Two UBC Science research projects—one looking at improving weather forecasting and warning capability, the other investigating the effects of international pollutants on Canada’s air quality—have received more than $300,000 from Canada’s major funding body for university-led climate research.
The Canadian Foundation for Climate and Atmospheric Sciences (CFCAS) funding, which runs over two years for each project, will support the work of Professor Roland Stull in the Department of Earth and Ocean Sciences and Professor Allan Bertram in the Department of Chemistry.
Stull’s work will incorporate new methods into older forecasting techniques with the hope of generating more accurate weather predictions in complex terrain—efforts that can help the Canadian economy and save lives. Bertram’s research will investigate the trans-Pacific transportation of particles from Eastern Asia to Canada’s western provinces in order to better manage the threats they may pose.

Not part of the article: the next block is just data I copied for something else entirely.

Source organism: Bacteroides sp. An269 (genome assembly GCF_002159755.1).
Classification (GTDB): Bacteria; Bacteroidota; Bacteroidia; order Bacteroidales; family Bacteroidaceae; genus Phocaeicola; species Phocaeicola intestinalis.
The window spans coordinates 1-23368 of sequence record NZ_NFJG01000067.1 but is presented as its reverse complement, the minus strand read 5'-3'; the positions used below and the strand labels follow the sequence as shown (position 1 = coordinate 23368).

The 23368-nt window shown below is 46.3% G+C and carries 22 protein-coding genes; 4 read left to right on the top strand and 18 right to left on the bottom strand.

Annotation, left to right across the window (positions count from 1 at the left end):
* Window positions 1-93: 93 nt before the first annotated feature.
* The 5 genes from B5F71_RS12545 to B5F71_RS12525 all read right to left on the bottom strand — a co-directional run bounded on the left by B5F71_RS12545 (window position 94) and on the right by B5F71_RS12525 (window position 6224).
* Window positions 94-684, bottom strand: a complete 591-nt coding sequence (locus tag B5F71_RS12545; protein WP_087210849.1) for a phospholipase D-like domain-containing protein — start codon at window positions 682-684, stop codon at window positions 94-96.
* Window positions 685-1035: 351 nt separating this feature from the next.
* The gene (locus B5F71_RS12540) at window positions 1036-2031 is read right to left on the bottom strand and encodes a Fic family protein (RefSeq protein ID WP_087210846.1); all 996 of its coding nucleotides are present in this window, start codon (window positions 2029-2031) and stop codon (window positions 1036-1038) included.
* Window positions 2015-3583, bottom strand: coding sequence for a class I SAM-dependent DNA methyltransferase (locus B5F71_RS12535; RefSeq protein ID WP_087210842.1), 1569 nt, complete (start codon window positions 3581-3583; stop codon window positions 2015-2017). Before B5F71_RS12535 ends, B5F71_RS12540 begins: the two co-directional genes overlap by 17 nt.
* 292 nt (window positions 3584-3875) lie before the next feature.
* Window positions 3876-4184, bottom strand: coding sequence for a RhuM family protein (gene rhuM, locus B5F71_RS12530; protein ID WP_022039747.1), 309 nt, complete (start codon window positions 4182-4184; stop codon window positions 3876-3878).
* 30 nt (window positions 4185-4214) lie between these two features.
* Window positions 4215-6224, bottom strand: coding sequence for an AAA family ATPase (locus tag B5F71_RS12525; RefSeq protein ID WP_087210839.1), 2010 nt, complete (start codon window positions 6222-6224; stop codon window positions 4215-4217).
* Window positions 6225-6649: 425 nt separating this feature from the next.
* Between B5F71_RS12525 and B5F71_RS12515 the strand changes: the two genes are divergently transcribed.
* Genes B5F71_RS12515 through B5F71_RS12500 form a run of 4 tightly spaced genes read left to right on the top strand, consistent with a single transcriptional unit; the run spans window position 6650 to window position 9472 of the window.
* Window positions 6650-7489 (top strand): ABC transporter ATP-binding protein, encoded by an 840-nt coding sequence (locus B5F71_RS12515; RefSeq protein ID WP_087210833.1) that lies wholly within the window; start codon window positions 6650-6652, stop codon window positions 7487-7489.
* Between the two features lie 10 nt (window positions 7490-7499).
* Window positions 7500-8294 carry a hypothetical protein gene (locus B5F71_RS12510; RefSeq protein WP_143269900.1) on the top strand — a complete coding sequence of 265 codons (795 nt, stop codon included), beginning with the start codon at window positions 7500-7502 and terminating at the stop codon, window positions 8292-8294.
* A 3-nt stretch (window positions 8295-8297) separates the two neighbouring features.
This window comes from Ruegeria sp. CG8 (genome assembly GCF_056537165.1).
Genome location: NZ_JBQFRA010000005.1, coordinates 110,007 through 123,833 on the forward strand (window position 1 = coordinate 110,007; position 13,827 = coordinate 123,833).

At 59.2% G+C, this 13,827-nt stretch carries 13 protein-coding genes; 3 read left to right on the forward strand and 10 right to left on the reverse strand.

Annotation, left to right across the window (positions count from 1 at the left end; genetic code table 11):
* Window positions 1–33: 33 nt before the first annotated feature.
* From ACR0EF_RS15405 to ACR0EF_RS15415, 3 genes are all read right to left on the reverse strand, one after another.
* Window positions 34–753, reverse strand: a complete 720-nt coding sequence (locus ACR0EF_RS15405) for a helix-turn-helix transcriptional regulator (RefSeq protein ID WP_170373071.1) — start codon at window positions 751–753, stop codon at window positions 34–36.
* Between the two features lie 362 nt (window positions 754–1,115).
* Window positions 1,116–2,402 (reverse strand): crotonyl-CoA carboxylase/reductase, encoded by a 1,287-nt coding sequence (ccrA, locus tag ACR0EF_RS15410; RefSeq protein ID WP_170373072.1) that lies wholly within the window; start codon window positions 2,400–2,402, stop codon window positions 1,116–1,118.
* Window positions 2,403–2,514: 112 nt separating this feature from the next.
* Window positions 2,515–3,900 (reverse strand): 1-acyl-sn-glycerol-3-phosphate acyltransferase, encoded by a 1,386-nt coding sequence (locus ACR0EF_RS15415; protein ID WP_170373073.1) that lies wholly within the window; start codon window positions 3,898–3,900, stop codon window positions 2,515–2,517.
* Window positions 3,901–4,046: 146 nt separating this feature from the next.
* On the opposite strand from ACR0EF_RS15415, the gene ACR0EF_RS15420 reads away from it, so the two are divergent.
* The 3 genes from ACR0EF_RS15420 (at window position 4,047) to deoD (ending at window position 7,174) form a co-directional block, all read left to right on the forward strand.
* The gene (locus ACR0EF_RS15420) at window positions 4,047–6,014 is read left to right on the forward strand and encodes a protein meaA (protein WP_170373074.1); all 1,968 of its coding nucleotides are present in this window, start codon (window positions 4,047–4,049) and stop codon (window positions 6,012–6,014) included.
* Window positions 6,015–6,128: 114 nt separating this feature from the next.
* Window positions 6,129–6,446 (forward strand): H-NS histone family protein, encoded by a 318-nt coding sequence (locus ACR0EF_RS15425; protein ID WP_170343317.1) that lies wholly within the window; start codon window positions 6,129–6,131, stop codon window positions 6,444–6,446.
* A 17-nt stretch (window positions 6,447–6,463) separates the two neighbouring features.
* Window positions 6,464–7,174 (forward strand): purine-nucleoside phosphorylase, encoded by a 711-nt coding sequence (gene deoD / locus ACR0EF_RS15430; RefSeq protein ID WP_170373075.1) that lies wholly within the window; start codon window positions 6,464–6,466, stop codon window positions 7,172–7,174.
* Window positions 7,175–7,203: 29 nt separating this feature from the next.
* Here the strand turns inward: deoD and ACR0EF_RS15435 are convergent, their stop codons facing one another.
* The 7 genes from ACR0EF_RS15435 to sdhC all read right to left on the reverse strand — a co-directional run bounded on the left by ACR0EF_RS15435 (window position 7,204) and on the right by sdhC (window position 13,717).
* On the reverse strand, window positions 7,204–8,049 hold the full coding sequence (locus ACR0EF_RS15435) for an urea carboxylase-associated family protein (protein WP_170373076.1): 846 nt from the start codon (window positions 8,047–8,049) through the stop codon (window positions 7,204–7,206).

"We are delighted for professors Stull and Bertram," says Don Brooks, UBC’s Associate Vice-President, Research. "Funding from institutions such as CFCAS goes a long way to augment other sources of research support to advance our knowledge and prepare us for some of the most pressing issues in the world today."
The funding is part of a CFCAS competition focused on research that could guide environmental policy or adaptation strategies. Funds were awarded for research on air quality, northern science, weather prediction and forecasting, or climate change and water resources.
More about the CFCAS: www.cfcas.org